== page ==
UN air bridge plan is ready but lacks funding to take off amid pandemic

Our COVID-19 coverage is free. Please consider a Devex Pro subscription to support our journalism.
Shelter kits and food items being unloaded from a United Nations Humanitarian Air Service helicopter in Gorongosa, Mozambique. Photo by: WFP / Marco Frattini / CC BY

NEW YORK — The World Food Programme is ready to launch new regional air bridges to transport grounded cargo shipments and aid workers, but a lack of funding could stall next steps, according to Amer Daoudi, senior director of operation services at WFP.

“It’s becoming a huge challenge for humanitarian responders and health responders to reach the countries where we need to augment and scale up our operations.”

— Amer Daoudi, senior director of operation services, WFP

The novel coronavirus pandemic has grounded most commercial flights worldwide, creating massive declines in the traffic of cargo and passengers, including aid workers who are unable to leave their home or host countries, Daoudi said.

COVID-19 — a timeline of the coronavirus outbreak

Follow the latest developments on the new coronavirus that causes COVID-19.

“We're trying to fill a massive gap. Many of our staff in Rome are on base, ready to go to the field. But it's virtually impossible to do. We try through different ways and means to get them there. But there are no commercial airlines,” Daoudi told Devex, speaking from his home in the Italian city.

“It’s becoming a huge challenge for humanitarian responders and health responders to reach the countries where we need to augment and scale up our operations globally for the entire community,” Daoudi continued.

United Nations leaders issued a global $2 billion COVID-19 humanitarian appeal at the end of March. During the appeal’s launch, U.N. chief António Guterres and agency heads detailed how a portion of this funding would support new air bridges. These are regional hubs that can accomodate chartered planes, offering an alternative to the commercial flights that the U.N. typically uses to transport goods and people.

Guterres on Wednesday called for an “unprecedented response” to COVID-19, defending the work of the World Health Organization shortly after U.S. President Donald Trump threatened to withhold funding this week.

So far, the U.N.’s emergency COVID-19 appeal has received $396.5 million, or 19% of the requested funding. WFP has received an additional $20 million from the $350 million that the Central Emergency Response Fund issued to jump-start the appeal, according to Daoudi.

WFP is now drawing from its own funding to sustain its work and, to support the air bridges now, is asking donors to front-load a quarter of the funding they planned to give to WFP later in the year.

“If there is no commercial alternative and the demand is there, we will establish the service, whether it is cargo or passenger,” Daoudi said.

WFP currently operates six regional transport hubs in Italy, Ghana, Malaysia, Panama, Spain, and the United Arab Emirates. This week, demands for humanitarian aid and health supplies across multiple countries translated to as many as 1,500 flights on chartered cargo planes, Daoudi said.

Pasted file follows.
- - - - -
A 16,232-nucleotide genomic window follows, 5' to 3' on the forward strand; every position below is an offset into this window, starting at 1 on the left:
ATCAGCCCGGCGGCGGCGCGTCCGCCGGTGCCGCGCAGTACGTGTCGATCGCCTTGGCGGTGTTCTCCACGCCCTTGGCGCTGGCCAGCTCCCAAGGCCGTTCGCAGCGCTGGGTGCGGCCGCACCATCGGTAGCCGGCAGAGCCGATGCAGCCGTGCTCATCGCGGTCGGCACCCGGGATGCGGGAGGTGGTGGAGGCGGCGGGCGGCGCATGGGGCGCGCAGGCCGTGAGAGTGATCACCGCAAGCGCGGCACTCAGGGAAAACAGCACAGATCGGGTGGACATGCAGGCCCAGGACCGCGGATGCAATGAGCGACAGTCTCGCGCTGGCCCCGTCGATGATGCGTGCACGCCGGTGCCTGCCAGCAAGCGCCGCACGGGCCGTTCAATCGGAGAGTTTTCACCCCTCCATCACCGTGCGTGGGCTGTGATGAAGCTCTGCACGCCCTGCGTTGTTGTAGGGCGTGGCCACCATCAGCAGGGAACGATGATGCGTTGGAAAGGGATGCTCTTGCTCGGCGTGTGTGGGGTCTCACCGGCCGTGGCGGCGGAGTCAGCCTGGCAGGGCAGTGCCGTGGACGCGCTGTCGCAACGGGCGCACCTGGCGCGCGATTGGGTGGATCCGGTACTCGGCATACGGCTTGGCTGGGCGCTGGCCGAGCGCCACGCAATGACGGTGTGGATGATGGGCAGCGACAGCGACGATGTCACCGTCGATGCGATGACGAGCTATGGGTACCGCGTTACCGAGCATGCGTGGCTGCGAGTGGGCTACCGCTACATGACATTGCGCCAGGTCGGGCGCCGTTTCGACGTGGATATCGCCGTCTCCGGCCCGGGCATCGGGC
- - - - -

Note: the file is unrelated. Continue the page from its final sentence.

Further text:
“The plan is flexible. We can stand it up quickly. We can stand it down immediately, as quickly as needed at the moment,” Daoudi said. “Funding is something that is hampering us from standing up. We have not seen the kind of funding we usually expect when we have a regional or a country-specific crisis.”

WFP aims to establish new central transport hubs in China, Europe, and the U.S., as well as additional regional “staging areas” for transportation in Central America, West Africa, southern Africa, eastern Africa, the United Arab Emirates, and Indonesia. WFP has access to more than 100 chartered planes, but plane rental prices have increased in recent weeks, according to Daoudi, who stressed the urgency of securing them soon for long-term rental.

The air bridges and planes would be used across the U.N. system, including for medical evacuations.

“You can imagine how much need there is. But if we don't get the resources, that cargo is going to get stuck. And to deliver the cargo? That's one thing. But you need the human element. It goes hand in hand,” he said.

WFP is also developing various contingency plans that could become necessary if travel is further restricted — ones that consider alternate boat ports if a major port closes, for example.

The uncertainty of the health pandemic’s duration and severity is causing Daoudi to lose sleep, he said, as WFP tries to sustain its operations over the next few months.

“We have a lot of contingencies. We are working in the most unpredictable environment now with COVID-19. Things will go wrong. We will face challenges,” Daoudi said. “Some of these we have taken into account in our planning. Some will catch us on the spot. We will have to deal with situations or challenges as they arise. But there is no perfect plan for us.”

Visit our dedicated COVID-19 page for news, job opportunities, and funding insights.

About the author

  • Amy Lieberman

    Amy Lieberman is the U.N. Correspondent for Devex. She covers the United Nations and reports on global development and politics. Amy previously worked as a freelance reporter, covering the environment, human rights, immigration, and health across the U.S. and in more than 10 countries, including Colombia, Mexico, Nepal, and Cambodia. Her coverage has appeared in the Guardian, the Atlantic, Slate, and the Los Angeles Times. A native New Yorker, Amy received her master’s degree in politics and government from Columbia’s School of Journalism.